How to Keep Emotions in Check and Create Stable Sensual Relationships: The Importance of a Secret Garden
I have been called stable by two different men recently. It’s obvious they find stability highly desirable. I find the comment interesting because I don’t necessarily consider myself the stable type. I am by no means unstable but I think stable people are consistent, reserved, emotionally controlled and not all that flavorful.
I actually see myself as deeply feeling, easily moved, warm, engaging, romantic, adaptable and greatly affected by external stimulation.
I believe the gentlemen simply caught me in a peaceful phase where I’ve had a good amount of solitude and meaningful connections and what they really meant with their stable comment was, You’re not crazy. Yay!
I didn’t need to know that…
There are pragmatic reasons for not depending on your lover/husband/boyfriend/partner for constant moral support and comfort — he is simply not equipped to be attuned to the nuances of female sensitivity and emotions. … Dumping all the upsetting details of our lives does nothing to build a sexy, vibrant, strong relationship. — Jamie Cat Callan, French Women Don’t Sleep Alone
When I mentioned the above French sentiment to a girlfriend of mine she said, Oh no, I would want my significant other to know everything I am going through. I couldn’t help but think, But would he want to know all of those details? I believe Americans feel honesty is the best policy and honesty means sharing details. We view revealing ourselves as being authentic. We are a ‘tell all’ country.
Is this an extroverted thing? Are introverts more interested in discretion?
I am starting to question this way of being. I know as an introvert I definitely do not want to know every detail of someone else’s trials and tribulations. I am all for vulnerability and emotional intimacy but that is reserved for special and meaningful relationships during exquisite moments. I have become more cognizant of what escapes my lips regarding my own life challenges and previous experiences, particularly when relationships are involved.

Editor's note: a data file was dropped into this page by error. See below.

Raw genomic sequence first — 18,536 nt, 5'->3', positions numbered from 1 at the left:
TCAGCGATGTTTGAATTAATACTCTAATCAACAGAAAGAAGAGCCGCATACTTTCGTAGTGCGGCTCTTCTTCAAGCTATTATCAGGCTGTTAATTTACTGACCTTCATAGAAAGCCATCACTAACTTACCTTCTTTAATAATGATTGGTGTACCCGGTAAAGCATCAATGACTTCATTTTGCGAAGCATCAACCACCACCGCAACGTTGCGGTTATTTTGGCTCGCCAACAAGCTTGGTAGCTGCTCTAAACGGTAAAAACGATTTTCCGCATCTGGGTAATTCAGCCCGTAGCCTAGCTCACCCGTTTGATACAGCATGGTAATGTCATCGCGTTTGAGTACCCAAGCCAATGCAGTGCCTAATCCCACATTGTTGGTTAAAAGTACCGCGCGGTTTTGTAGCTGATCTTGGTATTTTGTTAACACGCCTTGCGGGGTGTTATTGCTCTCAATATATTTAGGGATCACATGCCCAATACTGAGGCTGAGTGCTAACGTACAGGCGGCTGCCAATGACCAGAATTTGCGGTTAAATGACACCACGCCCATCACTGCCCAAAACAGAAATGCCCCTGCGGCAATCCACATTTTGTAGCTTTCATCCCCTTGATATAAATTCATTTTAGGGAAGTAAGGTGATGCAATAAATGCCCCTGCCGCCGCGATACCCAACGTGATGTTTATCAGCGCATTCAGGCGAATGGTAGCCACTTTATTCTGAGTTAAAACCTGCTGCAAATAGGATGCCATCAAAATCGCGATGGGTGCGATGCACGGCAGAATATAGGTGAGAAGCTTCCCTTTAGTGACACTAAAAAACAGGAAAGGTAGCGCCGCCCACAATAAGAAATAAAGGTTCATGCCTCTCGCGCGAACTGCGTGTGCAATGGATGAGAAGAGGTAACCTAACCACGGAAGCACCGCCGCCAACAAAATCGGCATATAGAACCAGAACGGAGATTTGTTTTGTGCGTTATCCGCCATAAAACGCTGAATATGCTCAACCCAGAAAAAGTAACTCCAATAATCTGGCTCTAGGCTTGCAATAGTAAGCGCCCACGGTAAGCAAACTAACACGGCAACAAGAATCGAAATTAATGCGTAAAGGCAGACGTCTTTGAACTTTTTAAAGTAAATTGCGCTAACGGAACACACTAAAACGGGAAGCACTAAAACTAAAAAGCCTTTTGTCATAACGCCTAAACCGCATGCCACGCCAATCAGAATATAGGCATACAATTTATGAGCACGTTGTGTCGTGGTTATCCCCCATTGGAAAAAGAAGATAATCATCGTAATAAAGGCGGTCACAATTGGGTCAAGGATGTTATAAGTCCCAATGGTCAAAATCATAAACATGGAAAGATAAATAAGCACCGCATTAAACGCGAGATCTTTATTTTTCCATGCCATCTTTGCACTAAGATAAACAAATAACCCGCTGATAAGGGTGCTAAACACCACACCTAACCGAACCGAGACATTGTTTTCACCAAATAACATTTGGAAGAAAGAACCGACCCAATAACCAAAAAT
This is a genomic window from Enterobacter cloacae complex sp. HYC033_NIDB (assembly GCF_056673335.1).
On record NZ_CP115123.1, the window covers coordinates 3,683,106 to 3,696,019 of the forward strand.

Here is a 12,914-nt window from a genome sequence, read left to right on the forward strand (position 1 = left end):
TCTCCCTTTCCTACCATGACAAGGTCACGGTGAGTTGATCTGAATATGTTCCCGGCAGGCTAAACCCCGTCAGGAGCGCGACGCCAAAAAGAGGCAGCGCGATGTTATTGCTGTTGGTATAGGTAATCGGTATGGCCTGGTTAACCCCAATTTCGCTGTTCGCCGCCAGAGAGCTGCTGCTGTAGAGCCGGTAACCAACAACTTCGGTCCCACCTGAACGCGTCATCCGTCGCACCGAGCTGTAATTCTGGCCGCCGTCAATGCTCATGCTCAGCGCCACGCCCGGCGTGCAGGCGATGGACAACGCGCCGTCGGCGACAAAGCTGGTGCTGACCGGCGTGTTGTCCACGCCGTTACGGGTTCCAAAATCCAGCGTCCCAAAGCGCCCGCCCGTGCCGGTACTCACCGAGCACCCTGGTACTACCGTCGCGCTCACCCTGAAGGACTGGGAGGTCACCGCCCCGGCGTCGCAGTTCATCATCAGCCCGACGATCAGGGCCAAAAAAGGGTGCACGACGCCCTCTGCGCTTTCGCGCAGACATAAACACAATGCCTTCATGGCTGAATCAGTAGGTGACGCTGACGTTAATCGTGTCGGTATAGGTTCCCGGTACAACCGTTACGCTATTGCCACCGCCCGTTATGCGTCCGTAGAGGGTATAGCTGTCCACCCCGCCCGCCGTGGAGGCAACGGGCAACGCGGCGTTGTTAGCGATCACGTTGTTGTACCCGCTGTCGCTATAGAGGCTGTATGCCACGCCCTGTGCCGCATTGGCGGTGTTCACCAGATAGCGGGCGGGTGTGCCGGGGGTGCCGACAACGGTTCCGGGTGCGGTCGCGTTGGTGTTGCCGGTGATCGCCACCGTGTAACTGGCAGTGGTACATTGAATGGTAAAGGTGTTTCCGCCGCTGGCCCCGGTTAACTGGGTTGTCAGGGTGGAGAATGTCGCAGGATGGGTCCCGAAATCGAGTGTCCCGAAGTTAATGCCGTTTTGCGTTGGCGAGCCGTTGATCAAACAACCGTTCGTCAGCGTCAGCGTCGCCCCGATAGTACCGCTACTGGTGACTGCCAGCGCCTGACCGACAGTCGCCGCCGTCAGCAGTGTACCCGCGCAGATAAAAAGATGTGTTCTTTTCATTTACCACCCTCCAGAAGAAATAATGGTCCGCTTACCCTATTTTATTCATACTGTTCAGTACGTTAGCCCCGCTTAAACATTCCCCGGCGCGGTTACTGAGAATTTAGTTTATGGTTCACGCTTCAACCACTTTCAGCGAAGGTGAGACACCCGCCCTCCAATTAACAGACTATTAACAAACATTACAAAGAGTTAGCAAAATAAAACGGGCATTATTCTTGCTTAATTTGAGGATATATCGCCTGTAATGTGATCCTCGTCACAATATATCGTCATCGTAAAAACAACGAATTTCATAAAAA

Perhaps discretion is key?
I have had a couple of relationships come to a screeching halt when things got ‘real’. When I had too many balls in the air (anything from kid discipline issues to conflict with my ex-husband) and shared the details, the men backed out.
Perhaps handling my own ups and downs is wise?
But… life is challenging. Life is about growth earned through making mistakes. How to work through those issues without burdening a partner with the drama?
The jardin secret
The French woman’s Jardin Secret is a place she goes to spiritually, intellectually, and sensually restore her sense of independence and power. — Jamie Cat Callan, French Women Don’t Sleep Alone
I do my best to keep space2live hidden from new men that I meet. It’s my not-so-secret, secret garden. My place of revealing and restoring. Writing for my readers and for myself is therapeutic — a self-administered salve to the soul. Space2live is decidedly not a stoic recounting of my experiences. I am open and raw when it comes to my occasional bouts of overwhelm. I don’t hide my need for solitude. I have exposed my failures and flaws. I ‘tell all’ and I can see where that might be scary and overwhelming to a new acquaintance. I would most likely lose my crown of stability.
Other possible secret gardens:
A new book that you get lost in for hours.
An old friend or lover that you still confide in.
A cafe where you go to sip tea and read articles about spirituality or sexuality.
A group of like-minded confidantes that you know have your back.
A run around the lake.
A stroll through an art museum or gallery.
Your own bedroom where you retreat to for solitude and/or a nap.
It is really any space, object or person that re-fuels you. Somewhere, something or someone you leave feeling a little more whole and confident than you did prior to the retreat or encounter. Women AND men have secret gardens. Introverts are particularly in need of secret gardens. We need them to re-energize, get away from stimulation and find peace.
According to Jamie Cat Callan author of French Women Don’t Sleep Alone, the French woman protects the Jardin Secret she shares with her husband, making sure it is a place of calm sharing and sensuality, a special place to retreat to just for them.
So, my understanding is that discretion and mystery (an aura of stability brought about by ample visits to a personal secret garden) are rewarded with a strong and magical relationship that will have its own secret garden.
That sounds like a worthy endeavor.
I have an enthusiastic urge to overshare that I will have to curb, but a stable sensual relationship with permission to retreat to a secret garden sounds like a beautiful combination, one closely resembling the ideal introvert cycle.
Do you share too much too soon? Do you have a secret garden? If so, where, what or who is it?
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